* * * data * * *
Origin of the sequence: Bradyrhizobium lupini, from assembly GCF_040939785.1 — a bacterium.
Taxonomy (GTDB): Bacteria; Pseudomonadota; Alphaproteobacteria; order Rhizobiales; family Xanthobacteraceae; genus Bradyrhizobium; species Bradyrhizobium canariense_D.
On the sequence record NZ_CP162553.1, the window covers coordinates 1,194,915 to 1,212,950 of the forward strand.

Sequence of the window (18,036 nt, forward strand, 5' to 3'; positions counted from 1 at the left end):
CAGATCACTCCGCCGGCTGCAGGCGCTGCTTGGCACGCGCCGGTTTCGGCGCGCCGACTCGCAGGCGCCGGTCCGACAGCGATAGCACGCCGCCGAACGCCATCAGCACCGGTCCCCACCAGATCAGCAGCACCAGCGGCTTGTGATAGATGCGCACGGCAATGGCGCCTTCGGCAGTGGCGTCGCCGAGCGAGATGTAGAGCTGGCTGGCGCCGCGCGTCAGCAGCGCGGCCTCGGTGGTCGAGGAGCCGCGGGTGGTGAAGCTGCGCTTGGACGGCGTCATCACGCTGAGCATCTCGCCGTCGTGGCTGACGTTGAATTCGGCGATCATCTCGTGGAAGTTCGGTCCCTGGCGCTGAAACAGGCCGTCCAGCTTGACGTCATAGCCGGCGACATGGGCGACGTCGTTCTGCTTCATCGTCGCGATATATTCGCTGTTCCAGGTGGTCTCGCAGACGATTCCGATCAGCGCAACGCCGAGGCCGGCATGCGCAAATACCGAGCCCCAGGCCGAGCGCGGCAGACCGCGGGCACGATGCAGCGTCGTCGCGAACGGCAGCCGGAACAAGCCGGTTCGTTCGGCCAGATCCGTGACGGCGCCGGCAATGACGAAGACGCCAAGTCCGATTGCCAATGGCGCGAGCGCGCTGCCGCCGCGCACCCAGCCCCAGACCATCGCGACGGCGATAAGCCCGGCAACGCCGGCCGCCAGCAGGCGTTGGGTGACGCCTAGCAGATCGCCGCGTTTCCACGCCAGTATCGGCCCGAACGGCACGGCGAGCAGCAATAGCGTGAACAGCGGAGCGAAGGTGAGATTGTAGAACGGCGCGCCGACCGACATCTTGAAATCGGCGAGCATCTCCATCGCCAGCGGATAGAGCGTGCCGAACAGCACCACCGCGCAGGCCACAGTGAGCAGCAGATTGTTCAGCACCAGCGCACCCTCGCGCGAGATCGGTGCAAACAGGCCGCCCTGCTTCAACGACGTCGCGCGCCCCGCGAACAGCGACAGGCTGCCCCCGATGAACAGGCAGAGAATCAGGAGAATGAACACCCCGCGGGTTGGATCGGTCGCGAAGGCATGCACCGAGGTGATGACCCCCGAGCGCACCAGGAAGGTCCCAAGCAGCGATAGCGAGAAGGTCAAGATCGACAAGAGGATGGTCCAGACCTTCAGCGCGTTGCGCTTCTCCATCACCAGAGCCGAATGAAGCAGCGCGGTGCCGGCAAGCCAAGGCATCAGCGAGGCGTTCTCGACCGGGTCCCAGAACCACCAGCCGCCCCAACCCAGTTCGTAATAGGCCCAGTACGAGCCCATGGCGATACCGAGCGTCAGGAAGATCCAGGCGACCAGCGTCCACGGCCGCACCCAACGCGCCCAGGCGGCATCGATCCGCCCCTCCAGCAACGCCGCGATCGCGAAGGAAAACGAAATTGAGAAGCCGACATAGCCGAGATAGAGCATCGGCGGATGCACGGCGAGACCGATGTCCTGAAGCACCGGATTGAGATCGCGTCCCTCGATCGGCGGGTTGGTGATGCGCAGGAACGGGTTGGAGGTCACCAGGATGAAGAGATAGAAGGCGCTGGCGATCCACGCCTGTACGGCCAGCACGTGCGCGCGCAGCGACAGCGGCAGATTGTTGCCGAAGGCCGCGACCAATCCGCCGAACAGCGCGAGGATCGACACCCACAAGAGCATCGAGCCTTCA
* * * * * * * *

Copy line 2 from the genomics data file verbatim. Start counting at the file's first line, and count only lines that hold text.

Taxonomy (GTDB): Bacteria; Pseudomonadota; Alphaproteobacteria; order Rhizobiales; family Xanthobacteraceae; genus Bradyrhizobium; species Bradyrhizobium canariense_D.